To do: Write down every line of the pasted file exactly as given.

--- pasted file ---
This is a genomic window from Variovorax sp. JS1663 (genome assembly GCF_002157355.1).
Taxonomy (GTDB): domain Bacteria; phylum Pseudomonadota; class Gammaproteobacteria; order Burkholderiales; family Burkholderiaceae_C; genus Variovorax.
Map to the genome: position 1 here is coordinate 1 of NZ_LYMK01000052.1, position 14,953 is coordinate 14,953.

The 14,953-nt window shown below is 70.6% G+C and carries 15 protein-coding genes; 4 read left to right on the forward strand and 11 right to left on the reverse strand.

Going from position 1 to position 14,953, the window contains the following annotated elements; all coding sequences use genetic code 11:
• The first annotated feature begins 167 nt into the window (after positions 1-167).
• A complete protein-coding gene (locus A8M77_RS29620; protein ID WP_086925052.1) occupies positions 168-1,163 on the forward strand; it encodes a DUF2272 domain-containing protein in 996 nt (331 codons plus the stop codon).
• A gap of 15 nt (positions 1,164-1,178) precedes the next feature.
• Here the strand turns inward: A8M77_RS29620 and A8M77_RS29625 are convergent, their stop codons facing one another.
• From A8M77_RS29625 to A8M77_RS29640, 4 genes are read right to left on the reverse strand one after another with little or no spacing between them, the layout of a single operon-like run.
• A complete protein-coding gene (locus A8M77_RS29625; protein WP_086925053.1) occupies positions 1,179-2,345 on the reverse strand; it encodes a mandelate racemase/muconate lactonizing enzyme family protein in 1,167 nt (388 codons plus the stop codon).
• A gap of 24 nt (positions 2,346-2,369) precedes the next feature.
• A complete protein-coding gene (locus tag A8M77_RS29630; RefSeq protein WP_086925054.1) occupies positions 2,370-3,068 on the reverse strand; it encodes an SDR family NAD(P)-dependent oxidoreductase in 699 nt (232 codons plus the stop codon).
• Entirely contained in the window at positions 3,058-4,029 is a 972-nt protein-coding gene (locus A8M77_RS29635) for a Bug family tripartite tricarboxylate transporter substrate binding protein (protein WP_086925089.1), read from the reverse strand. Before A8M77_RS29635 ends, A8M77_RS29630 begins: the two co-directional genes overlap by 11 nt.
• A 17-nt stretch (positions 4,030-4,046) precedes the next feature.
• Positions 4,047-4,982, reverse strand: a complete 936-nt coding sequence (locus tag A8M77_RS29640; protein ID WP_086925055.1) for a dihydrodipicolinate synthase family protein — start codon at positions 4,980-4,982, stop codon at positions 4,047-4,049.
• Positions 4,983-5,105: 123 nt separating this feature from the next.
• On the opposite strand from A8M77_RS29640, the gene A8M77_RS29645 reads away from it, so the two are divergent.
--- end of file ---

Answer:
This is a genomic window from Variovorax sp. JS1663 (genome assembly GCF_002157355.1).
Taxonomy (GTDB): domain Bacteria; phylum Pseudomonadota; class Gammaproteobacteria; order Burkholderiales; family Burkholderiaceae_C; genus Variovorax.
Map to the genome: position 1 here is coordinate 1 of NZ_LYMK01000052.1, position 14,953 is coordinate 14,953.

The 14,953-nt window shown below is 70.6% G+C and carries 15 protein-coding genes; 4 read left to right on the forward strand and 11 right to left on the reverse strand.

Going from position 1 to position 14,953, the window contains the following annotated elements; all coding sequences use genetic code 11:
• The first annotated feature begins 167 nt into the window (after positions 1-167).
• A complete protein-coding gene (locus A8M77_RS29620; protein ID WP_086925052.1) occupies positions 168-1,163 on the forward strand; it encodes a DUF2272 domain-containing protein in 996 nt (331 codons plus the stop codon).
• A gap of 15 nt (positions 1,164-1,178) precedes the next feature.
• Here the strand turns inward: A8M77_RS29620 and A8M77_RS29625 are convergent, their stop codons facing one another.
• From A8M77_RS29625 to A8M77_RS29640, 4 genes are read right to left on the reverse strand one after another with little or no spacing between them, the layout of a single operon-like run.
• A complete protein-coding gene (locus A8M77_RS29625; protein WP_086925053.1) occupies positions 1,179-2,345 on the reverse strand; it encodes a mandelate racemase/muconate lactonizing enzyme family protein in 1,167 nt (388 codons plus the stop codon).
• A gap of 24 nt (positions 2,346-2,369) precedes the next feature.
• A complete protein-coding gene (locus tag A8M77_RS29630; RefSeq protein WP_086925054.1) occupies positions 2,370-3,068 on the reverse strand; it encodes an SDR family NAD(P)-dependent oxidoreductase in 699 nt (232 codons plus the stop codon).
• Entirely contained in the window at positions 3,058-4,029 is a 972-nt protein-coding gene (locus A8M77_RS29635) for a Bug family tripartite tricarboxylate transporter substrate binding protein (protein WP_086925089.1), read from the reverse strand. Before A8M77_RS29635 ends, A8M77_RS29630 begins: the two co-directional genes overlap by 11 nt.
• A 17-nt stretch (positions 4,030-4,046) precedes the next feature.
• Positions 4,047-4,982, reverse strand: a complete 936-nt coding sequence (locus tag A8M77_RS29640; protein ID WP_086925055.1) for a dihydrodipicolinate synthase family protein — start codon at positions 4,980-4,982, stop codon at positions 4,047-4,049.
• Positions 4,983-5,105: 123 nt separating this feature from the next.
• On the opposite strand from A8M77_RS29640, the gene A8M77_RS29645 reads away from it, so the two are divergent.